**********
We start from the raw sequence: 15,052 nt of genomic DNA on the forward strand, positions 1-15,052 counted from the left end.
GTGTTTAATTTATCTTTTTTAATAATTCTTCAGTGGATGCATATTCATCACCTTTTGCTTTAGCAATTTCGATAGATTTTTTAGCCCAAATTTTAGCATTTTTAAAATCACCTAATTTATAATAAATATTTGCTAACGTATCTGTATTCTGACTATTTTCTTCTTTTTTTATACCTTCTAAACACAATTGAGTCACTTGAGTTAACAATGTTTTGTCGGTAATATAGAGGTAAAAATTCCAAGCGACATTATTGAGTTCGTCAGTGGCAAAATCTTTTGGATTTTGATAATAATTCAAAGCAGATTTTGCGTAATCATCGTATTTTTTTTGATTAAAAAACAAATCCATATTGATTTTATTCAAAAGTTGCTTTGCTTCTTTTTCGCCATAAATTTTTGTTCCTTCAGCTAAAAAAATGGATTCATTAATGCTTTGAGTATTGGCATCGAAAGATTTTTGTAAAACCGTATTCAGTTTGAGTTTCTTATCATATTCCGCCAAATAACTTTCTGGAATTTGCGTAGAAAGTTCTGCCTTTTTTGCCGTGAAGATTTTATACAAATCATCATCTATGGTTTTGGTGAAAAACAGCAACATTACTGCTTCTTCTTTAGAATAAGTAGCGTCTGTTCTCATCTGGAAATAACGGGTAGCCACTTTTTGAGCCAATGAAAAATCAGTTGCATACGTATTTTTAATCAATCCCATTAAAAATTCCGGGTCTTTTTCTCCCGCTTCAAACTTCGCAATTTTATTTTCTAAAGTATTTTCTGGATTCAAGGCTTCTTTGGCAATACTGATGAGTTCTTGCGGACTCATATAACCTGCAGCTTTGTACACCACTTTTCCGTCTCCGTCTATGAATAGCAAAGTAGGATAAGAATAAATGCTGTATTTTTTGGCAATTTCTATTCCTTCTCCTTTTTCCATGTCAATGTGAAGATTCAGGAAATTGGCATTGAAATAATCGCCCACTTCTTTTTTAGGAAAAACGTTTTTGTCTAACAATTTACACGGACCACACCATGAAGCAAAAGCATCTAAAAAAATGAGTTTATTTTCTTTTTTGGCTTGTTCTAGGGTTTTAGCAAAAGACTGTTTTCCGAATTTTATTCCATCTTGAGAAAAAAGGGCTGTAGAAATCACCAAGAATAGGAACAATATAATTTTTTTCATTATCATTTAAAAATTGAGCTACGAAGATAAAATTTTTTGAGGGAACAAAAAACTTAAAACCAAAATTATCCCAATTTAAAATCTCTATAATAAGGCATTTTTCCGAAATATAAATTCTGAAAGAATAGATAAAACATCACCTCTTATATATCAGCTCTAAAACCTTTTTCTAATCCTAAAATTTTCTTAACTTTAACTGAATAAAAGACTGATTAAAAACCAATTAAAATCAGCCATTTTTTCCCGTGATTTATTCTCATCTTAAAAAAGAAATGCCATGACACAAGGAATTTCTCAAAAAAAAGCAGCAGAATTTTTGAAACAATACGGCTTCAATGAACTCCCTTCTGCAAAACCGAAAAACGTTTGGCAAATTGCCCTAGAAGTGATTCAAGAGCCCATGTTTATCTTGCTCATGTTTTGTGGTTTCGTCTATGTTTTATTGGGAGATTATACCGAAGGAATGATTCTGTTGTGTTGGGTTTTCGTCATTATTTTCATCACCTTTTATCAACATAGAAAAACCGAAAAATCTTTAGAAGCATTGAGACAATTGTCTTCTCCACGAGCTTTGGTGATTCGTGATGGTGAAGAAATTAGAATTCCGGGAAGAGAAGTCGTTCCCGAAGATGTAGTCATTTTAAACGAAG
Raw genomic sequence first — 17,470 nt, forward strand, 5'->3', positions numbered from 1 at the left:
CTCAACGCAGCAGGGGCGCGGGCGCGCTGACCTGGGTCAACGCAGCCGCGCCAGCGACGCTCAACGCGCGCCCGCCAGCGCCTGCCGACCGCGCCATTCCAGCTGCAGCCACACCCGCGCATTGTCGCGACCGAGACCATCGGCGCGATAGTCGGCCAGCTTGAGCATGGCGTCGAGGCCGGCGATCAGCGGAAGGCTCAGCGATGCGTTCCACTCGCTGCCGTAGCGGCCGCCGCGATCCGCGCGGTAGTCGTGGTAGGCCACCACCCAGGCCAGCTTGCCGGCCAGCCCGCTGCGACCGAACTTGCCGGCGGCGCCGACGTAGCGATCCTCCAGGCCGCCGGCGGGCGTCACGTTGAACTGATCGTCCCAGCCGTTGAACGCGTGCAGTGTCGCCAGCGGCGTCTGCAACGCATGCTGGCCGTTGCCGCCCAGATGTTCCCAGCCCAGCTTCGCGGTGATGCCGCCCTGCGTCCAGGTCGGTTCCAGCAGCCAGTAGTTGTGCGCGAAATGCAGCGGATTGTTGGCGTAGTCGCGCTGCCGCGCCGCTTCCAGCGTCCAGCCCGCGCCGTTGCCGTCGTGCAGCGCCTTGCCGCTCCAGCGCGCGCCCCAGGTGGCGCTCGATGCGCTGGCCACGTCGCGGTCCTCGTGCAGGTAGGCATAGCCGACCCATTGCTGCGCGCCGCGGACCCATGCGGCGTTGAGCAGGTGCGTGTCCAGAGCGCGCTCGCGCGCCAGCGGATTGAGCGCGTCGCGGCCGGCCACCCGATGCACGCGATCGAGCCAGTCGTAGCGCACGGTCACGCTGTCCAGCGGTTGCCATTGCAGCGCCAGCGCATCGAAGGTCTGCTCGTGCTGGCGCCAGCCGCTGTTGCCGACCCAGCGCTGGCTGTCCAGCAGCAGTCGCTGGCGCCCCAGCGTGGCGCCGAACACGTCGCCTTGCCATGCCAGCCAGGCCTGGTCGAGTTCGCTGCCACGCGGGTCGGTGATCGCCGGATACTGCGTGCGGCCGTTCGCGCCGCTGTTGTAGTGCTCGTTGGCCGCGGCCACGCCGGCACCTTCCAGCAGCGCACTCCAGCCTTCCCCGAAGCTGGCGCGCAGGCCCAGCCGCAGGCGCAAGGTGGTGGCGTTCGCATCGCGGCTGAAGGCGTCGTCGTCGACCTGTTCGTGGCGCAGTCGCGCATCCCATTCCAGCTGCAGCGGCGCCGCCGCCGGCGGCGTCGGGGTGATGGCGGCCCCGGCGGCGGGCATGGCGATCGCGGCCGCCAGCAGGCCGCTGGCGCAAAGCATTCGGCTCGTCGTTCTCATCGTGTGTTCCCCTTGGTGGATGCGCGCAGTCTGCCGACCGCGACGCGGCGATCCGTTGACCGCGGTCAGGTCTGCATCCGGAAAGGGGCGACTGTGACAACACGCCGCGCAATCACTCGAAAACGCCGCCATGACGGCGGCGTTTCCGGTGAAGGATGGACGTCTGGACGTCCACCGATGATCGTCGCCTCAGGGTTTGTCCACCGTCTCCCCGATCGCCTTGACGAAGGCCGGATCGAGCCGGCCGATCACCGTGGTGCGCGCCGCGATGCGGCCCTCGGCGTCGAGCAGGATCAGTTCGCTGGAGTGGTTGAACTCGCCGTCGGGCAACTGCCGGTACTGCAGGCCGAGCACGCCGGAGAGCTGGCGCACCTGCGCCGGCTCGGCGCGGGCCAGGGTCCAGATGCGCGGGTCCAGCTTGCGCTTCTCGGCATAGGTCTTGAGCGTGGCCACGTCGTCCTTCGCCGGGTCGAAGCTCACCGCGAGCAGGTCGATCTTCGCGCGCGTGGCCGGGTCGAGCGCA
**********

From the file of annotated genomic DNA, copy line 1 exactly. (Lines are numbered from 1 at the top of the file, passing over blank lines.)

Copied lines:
We start from the raw sequence: 15,052 nt of genomic DNA on the forward strand, positions 1-15,052 counted from the left end.